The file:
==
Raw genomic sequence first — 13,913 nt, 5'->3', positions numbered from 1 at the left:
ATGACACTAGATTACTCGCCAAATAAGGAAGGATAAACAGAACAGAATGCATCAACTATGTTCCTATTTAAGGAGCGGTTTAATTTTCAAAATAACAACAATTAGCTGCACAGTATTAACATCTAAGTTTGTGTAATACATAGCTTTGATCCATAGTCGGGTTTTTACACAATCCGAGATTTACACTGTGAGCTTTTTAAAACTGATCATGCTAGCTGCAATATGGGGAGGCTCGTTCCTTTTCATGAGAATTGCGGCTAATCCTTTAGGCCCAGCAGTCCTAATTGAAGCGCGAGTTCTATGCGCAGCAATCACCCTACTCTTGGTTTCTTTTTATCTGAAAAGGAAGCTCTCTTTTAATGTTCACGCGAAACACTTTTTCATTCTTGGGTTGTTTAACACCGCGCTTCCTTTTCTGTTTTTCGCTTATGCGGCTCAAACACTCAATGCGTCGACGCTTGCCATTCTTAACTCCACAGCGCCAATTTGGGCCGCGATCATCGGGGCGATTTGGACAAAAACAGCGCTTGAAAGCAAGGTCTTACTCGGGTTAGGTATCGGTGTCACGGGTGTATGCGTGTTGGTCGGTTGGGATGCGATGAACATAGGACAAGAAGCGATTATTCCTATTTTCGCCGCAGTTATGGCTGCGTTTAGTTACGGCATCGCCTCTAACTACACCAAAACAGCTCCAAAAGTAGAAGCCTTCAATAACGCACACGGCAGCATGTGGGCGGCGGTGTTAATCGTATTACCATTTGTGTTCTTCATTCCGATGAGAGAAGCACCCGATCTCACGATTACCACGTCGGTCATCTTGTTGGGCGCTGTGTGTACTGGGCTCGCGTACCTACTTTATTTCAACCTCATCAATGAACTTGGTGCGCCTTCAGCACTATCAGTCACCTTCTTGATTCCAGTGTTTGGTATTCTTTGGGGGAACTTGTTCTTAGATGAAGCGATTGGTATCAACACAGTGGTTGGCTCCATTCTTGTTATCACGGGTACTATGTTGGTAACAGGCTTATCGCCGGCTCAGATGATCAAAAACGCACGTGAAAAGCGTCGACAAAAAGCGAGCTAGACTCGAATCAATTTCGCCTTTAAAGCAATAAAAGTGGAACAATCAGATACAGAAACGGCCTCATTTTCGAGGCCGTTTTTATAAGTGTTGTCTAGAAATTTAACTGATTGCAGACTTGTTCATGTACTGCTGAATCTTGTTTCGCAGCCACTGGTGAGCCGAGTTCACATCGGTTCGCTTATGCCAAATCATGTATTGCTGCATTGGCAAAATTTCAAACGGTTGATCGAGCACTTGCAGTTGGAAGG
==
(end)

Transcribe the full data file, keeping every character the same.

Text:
Raw genomic sequence first — 13,913 nt, 5'->3', positions numbered from 1 at the left:
ATGACACTAGATTACTCGCCAAATAAGGAAGGATAAACAGAACAGAATGCATCAACTATGTTCCTATTTAAGGAGCGGTTTAATTTTCAAAATAACAACAATTAGCTGCACAGTATTAACATCTAAGTTTGTGTAATACATAGCTTTGATCCATAGTCGGGTTTTTACACAATCCGAGATTTACACTGTGAGCTTTTTAAAACTGATCATGCTAGCTGCAATATGGGGAGGCTCGTTCCTTTTCATGAGAATTGCGGCTAATCCTTTAGGCCCAGCAGTCCTAATTGAAGCGCGAGTTCTATGCGCAGCAATCACCCTACTCTTGGTTTCTTTTTATCTGAAAAGGAAGCTCTCTTTTAATGTTCACGCGAAACACTTTTTCATTCTTGGGTTGTTTAACACCGCGCTTCCTTTTCTGTTTTTCGCTTATGCGGCTCAAACACTCAATGCGTCGACGCTTGCCATTCTTAACTCCACAGCGCCAATTTGGGCCGCGATCATCGGGGCGATTTGGACAAAAACAGCGCTTGAAAGCAAGGTCTTACTCGGGTTAGGTATCGGTGTCACGGGTGTATGCGTGTTGGTCGGTTGGGATGCGATGAACATAGGACAAGAAGCGATTATTCCTATTTTCGCCGCAGTTATGGCTGCGTTTAGTTACGGCATCGCCTCTAACTACACCAAAACAGCTCCAAAAGTAGAAGCCTTCAATAACGCACACGGCAGCATGTGGGCGGCGGTGTTAATCGTATTACCATTTGTGTTCTTCATTCCGATGAGAGAAGCACCCGATCTCACGATTACCACGTCGGTCATCTTGTTGGGCGCTGTGTGTACTGGGCTCGCGTACCTACTTTATTTCAACCTCATCAATGAACTTGGTGCGCCTTCAGCACTATCAGTCACCTTCTTGATTCCAGTGTTTGGTATTCTTTGGGGGAACTTGTTCTTAGATGAAGCGATTGGTATCAACACAGTGGTTGGCTCCATTCTTGTTATCACGGGTACTATGTTGGTAACAGGCTTATCGCCGGCTCAGATGATCAAAAACGCACGTGAAAAGCGTCGACAAAAAGCGAGCTAGACTCGAATCAATTTCGCCTTTAAAGCAATAAAAGTGGAACAATCAGATACAGAAACGGCCTCATTTTCGAGGCCGTTTTTATAAGTGTTGTCTAGAAATTTAACTGATTGCAGACTTGTTCATGTACTGCTGAATCTTGTTTCGCAGCCACTGGTGAGCCGAGTTCACATCGGTTCGCTTATGCCAAATCATGTATTGCTGCATTGGCAAAATTTCAAACGGTTGATCGAGCACTTGCAGTTGGAAGG